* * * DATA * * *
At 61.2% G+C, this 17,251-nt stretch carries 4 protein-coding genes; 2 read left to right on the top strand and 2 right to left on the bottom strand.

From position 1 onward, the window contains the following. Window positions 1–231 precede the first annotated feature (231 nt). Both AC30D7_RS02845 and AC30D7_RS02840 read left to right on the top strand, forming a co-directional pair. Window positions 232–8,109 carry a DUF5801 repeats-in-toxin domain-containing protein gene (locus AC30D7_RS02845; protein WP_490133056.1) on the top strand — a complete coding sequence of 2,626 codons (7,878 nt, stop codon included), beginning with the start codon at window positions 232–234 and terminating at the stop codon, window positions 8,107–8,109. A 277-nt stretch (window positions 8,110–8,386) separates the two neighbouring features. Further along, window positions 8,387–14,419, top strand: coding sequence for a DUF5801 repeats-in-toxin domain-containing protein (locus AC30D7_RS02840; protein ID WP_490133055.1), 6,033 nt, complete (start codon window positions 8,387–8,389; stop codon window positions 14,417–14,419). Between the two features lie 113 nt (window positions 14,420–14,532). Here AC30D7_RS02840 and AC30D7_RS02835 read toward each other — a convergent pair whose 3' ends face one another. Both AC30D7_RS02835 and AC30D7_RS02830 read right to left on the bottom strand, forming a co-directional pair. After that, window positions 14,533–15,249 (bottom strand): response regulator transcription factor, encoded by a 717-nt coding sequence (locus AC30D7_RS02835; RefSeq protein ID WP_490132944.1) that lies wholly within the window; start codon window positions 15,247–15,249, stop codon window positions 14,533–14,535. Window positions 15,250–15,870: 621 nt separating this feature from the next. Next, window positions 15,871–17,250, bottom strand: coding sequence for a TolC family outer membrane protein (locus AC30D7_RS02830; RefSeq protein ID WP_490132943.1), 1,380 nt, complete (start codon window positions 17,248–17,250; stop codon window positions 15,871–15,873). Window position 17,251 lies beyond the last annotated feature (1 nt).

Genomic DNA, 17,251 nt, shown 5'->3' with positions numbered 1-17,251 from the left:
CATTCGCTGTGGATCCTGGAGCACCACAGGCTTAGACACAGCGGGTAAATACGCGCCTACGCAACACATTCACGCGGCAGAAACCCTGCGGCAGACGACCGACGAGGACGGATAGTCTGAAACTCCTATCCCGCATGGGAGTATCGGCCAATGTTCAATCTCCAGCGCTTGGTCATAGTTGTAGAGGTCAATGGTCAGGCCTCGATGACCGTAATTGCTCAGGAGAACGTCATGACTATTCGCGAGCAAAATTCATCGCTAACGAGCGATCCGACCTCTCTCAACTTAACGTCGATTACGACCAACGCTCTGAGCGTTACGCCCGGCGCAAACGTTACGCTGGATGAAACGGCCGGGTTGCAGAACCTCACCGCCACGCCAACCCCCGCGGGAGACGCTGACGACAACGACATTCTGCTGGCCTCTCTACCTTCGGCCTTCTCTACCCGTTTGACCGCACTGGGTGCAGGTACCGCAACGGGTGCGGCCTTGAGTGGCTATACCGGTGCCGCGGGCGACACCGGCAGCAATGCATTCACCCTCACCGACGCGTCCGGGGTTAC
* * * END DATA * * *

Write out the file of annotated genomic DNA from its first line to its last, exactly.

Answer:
At 61.2% G+C, this 17,251-nt stretch carries 4 protein-coding genes; 2 read left to right on the top strand and 2 right to left on the bottom strand.

From position 1 onward, the window contains the following. Window positions 1–231 precede the first annotated feature (231 nt). Both AC30D7_RS02845 and AC30D7_RS02840 read left to right on the top strand, forming a co-directional pair. Window positions 232–8,109 carry a DUF5801 repeats-in-toxin domain-containing protein gene (locus AC30D7_RS02845; protein WP_490133056.1) on the top strand — a complete coding sequence of 2,626 codons (7,878 nt, stop codon included), beginning with the start codon at window positions 232–234 and terminating at the stop codon, window positions 8,107–8,109. A 277-nt stretch (window positions 8,110–8,386) separates the two neighbouring features. Further along, window positions 8,387–14,419, top strand: coding sequence for a DUF5801 repeats-in-toxin domain-containing protein (locus AC30D7_RS02840; protein ID WP_490133055.1), 6,033 nt, complete (start codon window positions 8,387–8,389; stop codon window positions 14,417–14,419). Between the two features lie 113 nt (window positions 14,420–14,532). Here AC30D7_RS02840 and AC30D7_RS02835 read toward each other — a convergent pair whose 3' ends face one another. Both AC30D7_RS02835 and AC30D7_RS02830 read right to left on the bottom strand, forming a co-directional pair. After that, window positions 14,533–15,249 (bottom strand): response regulator transcription factor, encoded by a 717-nt coding sequence (locus AC30D7_RS02835; RefSeq protein ID WP_490132944.1) that lies wholly within the window; start codon window positions 15,247–15,249, stop codon window positions 14,533–14,535. Window positions 15,250–15,870: 621 nt separating this feature from the next. Next, window positions 15,871–17,250, bottom strand: coding sequence for a TolC family outer membrane protein (locus AC30D7_RS02830; RefSeq protein ID WP_490132943.1), 1,380 nt, complete (start codon window positions 17,248–17,250; stop codon window positions 15,871–15,873). Window position 17,251 lies beyond the last annotated feature (1 nt).

Genomic DNA, 17,251 nt, shown 5'->3' with positions numbered 1-17,251 from the left:
CATTCGCTGTGGATCCTGGAGCACCACAGGCTTAGACACAGCGGGTAAATACGCGCCTACGCAACACATTCACGCGGCAGAAACCCTGCGGCAGACGACCGACGAGGACGGATAGTCTGAAACTCCTATCCCGCATGGGAGTATCGGCCAATGTTCAATCTCCAGCGCTTGGTCATAGTTGTAGAGGTCAATGGTCAGGCCTCGATGACCGTAATTGCTCAGGAGAACGTCATGACTATTCGCGAGCAAAATTCATCGCTAACGAGCGATCCGACCTCTCTCAACTTAACGTCGATTACGACCAACGCTCTGAGCGTTACGCCCGGCGCAAACGTTACGCTGGATGAAACGGCCGGGTTGCAGAACCTCACCGCCACGCCAACCCCCGCGGGAGACGCTGACGACAACGACATTCTGCTGGCCTCTCTACCTTCGGCCTTCTCTACCCGTTTGACCGCACTGGGTGCAGGTACCGCAACGGGTGCGGCCTTGAGTGGCTATACCGGTGCCGCGGGCGACACCGGCAGCAATGCATTCACCCTCACCGACGCGTCCGGGGTTAC